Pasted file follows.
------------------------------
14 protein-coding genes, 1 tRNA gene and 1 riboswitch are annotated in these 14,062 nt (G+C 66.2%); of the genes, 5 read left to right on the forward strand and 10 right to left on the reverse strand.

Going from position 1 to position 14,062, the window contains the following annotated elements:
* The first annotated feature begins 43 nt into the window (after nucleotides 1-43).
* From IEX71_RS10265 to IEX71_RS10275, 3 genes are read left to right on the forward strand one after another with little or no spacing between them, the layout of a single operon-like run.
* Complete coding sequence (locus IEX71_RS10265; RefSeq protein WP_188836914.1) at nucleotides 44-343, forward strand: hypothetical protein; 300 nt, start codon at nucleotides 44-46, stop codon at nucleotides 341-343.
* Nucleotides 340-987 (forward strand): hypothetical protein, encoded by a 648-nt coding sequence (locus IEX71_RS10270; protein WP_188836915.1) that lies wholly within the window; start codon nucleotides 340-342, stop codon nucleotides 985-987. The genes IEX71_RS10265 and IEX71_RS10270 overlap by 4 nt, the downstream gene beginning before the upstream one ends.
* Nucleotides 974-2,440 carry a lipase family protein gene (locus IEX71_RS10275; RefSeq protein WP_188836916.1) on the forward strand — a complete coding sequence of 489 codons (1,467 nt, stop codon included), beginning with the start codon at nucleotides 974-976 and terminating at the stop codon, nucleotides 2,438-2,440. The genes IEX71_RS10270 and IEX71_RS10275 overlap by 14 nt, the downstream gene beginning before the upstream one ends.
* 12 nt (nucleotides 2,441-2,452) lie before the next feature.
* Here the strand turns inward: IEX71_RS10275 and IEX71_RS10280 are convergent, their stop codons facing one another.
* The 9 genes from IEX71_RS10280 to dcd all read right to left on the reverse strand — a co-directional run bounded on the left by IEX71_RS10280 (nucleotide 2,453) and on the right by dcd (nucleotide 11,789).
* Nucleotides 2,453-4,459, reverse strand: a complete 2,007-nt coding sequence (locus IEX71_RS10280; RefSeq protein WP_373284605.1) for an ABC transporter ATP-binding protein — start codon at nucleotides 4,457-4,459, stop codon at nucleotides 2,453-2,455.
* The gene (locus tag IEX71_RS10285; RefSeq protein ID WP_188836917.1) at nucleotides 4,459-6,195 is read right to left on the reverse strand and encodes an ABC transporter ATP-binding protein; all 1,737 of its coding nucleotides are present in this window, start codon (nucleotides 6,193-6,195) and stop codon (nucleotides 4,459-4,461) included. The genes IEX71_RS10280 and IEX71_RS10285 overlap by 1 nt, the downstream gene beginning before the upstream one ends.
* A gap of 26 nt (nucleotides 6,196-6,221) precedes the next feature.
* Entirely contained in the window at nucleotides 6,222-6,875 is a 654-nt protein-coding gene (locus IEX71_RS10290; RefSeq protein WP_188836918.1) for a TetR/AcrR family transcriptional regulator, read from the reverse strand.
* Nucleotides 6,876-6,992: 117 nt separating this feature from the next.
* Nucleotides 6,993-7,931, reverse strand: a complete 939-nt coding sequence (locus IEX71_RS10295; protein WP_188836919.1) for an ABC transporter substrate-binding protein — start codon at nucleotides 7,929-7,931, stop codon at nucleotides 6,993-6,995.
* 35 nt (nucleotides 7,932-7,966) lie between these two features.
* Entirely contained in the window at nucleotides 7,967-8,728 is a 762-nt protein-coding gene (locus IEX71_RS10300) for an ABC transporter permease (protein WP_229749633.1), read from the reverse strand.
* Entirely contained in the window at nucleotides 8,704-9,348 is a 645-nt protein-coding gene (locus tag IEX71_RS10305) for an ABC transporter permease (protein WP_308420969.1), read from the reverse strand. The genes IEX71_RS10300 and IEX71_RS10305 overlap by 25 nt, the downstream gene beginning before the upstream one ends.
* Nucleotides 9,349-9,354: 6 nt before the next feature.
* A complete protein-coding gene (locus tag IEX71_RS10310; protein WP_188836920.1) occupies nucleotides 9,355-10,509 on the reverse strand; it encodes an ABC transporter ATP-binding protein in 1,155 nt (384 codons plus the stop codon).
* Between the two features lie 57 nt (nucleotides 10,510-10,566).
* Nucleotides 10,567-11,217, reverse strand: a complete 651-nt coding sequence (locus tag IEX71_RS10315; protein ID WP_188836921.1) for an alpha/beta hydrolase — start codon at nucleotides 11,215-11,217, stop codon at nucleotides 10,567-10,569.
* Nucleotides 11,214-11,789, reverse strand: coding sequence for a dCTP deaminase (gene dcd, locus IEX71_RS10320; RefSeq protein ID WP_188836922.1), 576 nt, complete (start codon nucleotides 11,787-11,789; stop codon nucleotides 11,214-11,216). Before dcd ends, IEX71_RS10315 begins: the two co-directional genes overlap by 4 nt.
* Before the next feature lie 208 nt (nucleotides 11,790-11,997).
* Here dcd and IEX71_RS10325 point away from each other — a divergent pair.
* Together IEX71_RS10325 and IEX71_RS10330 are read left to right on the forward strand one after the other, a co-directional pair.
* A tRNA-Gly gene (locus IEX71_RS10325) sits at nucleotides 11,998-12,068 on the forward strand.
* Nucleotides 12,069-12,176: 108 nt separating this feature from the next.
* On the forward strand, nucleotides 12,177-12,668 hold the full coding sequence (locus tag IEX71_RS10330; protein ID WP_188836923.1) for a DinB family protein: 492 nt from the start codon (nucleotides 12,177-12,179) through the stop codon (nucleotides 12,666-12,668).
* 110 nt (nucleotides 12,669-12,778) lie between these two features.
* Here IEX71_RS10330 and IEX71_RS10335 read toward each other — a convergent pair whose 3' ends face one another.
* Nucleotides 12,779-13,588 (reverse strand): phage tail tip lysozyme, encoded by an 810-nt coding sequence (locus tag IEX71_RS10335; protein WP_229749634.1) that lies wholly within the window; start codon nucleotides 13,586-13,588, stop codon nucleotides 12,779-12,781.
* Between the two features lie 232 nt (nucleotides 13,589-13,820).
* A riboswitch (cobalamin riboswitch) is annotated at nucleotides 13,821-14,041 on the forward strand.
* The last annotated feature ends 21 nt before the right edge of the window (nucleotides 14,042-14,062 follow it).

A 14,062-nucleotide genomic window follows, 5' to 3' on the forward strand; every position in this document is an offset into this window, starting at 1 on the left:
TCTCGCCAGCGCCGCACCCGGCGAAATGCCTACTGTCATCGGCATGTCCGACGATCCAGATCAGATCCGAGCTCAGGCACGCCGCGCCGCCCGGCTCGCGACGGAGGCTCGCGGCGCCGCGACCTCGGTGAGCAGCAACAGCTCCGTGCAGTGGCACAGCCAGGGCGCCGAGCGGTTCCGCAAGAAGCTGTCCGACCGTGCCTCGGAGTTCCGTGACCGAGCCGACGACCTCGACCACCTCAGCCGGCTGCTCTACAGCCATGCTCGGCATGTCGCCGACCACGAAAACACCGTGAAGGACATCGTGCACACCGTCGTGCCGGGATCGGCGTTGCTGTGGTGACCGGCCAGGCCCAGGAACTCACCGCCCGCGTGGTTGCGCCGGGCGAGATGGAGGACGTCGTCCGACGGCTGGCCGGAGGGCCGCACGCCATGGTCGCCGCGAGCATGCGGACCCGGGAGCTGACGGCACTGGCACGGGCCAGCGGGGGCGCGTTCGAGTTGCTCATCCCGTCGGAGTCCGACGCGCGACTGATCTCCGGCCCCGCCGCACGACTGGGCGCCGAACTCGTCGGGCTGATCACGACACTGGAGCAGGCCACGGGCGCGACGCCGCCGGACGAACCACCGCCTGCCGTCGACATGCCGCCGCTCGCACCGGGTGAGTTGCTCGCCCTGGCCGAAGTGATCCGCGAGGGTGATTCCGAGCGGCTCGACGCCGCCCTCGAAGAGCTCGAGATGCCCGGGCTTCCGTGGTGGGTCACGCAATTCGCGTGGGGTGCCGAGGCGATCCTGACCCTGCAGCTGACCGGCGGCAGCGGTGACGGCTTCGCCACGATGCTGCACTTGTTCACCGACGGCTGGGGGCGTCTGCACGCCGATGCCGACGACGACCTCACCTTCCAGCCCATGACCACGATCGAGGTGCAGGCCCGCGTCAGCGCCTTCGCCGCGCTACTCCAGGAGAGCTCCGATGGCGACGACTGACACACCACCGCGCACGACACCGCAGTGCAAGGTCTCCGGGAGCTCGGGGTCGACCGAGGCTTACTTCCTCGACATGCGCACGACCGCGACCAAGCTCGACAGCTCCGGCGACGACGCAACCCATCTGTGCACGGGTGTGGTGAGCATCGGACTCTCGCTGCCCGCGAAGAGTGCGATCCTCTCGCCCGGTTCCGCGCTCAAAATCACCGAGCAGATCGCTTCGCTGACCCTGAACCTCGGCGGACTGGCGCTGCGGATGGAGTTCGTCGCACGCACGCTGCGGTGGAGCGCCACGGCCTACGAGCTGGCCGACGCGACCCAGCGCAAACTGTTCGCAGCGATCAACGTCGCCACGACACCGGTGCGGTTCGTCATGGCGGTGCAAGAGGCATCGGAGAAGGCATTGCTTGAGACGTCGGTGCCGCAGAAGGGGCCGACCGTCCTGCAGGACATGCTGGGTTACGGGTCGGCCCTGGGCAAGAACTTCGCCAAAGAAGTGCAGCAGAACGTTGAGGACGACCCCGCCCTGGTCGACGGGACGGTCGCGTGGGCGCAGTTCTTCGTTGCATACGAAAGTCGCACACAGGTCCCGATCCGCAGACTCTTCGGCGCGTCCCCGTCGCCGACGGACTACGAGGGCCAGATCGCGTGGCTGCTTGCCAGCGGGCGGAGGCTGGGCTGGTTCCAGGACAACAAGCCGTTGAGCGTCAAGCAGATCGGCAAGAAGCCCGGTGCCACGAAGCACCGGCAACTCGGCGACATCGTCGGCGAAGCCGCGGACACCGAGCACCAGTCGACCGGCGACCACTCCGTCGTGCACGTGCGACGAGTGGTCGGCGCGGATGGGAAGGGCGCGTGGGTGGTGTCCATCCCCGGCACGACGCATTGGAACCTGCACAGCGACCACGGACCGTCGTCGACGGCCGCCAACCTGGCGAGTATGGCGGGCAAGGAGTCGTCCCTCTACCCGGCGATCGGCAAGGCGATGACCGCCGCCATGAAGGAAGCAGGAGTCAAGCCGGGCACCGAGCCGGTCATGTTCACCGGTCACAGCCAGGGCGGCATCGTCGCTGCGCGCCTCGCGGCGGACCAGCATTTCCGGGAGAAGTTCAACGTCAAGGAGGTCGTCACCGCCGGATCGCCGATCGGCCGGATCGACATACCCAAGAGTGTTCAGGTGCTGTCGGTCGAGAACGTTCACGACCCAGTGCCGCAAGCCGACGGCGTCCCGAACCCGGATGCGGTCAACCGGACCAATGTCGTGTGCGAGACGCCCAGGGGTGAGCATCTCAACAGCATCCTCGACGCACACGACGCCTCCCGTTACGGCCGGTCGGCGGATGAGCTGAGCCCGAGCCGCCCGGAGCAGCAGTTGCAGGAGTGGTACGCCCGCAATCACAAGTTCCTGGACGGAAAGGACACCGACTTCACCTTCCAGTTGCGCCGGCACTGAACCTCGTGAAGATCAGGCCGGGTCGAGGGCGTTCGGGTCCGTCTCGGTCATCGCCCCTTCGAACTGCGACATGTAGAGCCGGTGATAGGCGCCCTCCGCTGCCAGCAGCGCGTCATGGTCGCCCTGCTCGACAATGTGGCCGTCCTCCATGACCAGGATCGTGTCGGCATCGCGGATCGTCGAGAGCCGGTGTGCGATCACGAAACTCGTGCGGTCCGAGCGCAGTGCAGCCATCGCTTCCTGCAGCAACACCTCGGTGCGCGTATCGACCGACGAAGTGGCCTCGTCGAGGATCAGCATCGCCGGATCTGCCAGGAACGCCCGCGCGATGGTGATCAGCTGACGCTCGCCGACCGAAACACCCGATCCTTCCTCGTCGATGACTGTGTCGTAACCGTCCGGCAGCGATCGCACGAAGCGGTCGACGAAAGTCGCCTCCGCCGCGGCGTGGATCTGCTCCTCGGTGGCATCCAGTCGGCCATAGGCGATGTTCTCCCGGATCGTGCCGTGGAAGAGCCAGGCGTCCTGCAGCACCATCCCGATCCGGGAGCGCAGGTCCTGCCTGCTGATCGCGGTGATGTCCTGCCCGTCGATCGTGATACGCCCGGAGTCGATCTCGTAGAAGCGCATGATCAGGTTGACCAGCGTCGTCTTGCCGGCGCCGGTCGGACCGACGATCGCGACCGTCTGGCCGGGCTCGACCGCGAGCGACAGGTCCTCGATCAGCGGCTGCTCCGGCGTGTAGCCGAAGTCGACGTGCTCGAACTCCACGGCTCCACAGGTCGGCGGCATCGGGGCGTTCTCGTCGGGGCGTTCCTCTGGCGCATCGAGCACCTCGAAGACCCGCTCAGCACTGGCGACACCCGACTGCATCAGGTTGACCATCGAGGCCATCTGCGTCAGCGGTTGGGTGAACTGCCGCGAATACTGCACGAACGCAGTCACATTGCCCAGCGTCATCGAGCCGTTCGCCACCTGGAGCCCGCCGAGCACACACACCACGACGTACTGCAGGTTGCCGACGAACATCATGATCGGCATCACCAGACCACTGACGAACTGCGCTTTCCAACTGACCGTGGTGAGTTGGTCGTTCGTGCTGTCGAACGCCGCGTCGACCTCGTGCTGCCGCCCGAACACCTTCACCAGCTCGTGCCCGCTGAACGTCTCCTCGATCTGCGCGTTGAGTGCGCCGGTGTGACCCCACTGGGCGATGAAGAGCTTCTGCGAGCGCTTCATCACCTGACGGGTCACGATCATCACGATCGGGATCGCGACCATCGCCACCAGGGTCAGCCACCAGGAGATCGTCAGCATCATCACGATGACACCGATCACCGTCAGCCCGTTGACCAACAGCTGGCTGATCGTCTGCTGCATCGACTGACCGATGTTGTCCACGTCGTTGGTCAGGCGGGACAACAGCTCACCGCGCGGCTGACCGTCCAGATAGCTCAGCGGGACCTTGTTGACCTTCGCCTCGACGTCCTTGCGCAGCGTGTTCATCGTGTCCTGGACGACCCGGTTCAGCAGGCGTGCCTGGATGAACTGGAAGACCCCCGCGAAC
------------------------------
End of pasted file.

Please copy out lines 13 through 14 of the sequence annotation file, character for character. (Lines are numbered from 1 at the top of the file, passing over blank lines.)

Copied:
* A gap of 26 nt (nucleotides 6,196-6,221) precedes the next feature.
* Entirely contained in the window at nucleotides 6,222-6,875 is a 654-nt protein-coding gene (locus IEX71_RS10290; RefSeq protein WP_188836918.1) for a TetR/AcrR family transcriptional regulator, read from the reverse strand.